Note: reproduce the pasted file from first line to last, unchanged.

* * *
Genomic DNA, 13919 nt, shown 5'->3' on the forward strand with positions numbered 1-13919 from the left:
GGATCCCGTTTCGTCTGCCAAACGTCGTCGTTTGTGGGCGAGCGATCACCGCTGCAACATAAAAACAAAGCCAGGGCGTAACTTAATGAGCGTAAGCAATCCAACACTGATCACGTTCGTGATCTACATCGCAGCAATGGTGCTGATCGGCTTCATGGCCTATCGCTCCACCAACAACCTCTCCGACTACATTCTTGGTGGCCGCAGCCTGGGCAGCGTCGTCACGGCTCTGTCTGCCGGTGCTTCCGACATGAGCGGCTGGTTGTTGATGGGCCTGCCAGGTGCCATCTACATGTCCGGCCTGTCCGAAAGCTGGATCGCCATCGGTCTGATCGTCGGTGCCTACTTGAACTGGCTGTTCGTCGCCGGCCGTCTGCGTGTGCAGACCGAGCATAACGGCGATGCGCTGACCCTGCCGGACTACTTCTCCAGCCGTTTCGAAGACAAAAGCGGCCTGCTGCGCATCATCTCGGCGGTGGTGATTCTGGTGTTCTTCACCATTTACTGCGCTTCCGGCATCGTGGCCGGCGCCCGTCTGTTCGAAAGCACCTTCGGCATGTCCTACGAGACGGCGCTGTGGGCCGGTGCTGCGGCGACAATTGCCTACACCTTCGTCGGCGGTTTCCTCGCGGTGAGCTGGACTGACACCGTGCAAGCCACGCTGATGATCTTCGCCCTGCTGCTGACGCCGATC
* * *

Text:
Genomic DNA, 13919 nt, shown 5'->3' on the forward strand with positions numbered 1-13919 from the left:
GGATCCCGTTTCGTCTGCCAAACGTCGTCGTTTGTGGGCGAGCGATCACCGCTGCAACATAAAAACAAAGCCAGGGCGTAACTTAATGAGCGTAAGCAATCCAACACTGATCACGTTCGTGATCTACATCGCAGCAATGGTGCTGATCGGCTTCATGGCCTATCGCTCCACCAACAACCTCTCCGACTACATTCTTGGTGGCCGCAGCCTGGGCAGCGTCGTCACGGCTCTGTCTGCCGGTGCTTCCGACATGAGCGGCTGGTTGTTGATGGGCCTGCCAGGTGCCATCTACATGTCCGGCCTGTCCGAAAGCTGGATCGCCATCGGTCTGATCGTCGGTGCCTACTTGAACTGGCTGTTCGTCGCCGGCCGTCTGCGTGTGCAGACCGAGCATAACGGCGATGCGCTGACCCTGCCGGACTACTTCTCCAGCCGTTTCGAAGACAAAAGCGGCCTGCTGCGCATCATCTCGGCGGTGGTGATTCTGGTGTTCTTCACCATTTACTGCGCTTCCGGCATCGTGGCCGGCGCCCGTCTGTTCGAAAGCACCTTCGGCATGTCCTACGAGACGGCGCTGTGGGCCGGTGCTGCGGCGACAATTGCCTACACCTTCGTCGGCGGTTTCCTCGCGGTGAGCTGGACTGACACCGTGCAAGCCACGCTGATGATCTTCGCCCTGCTGCTGACGCCGATC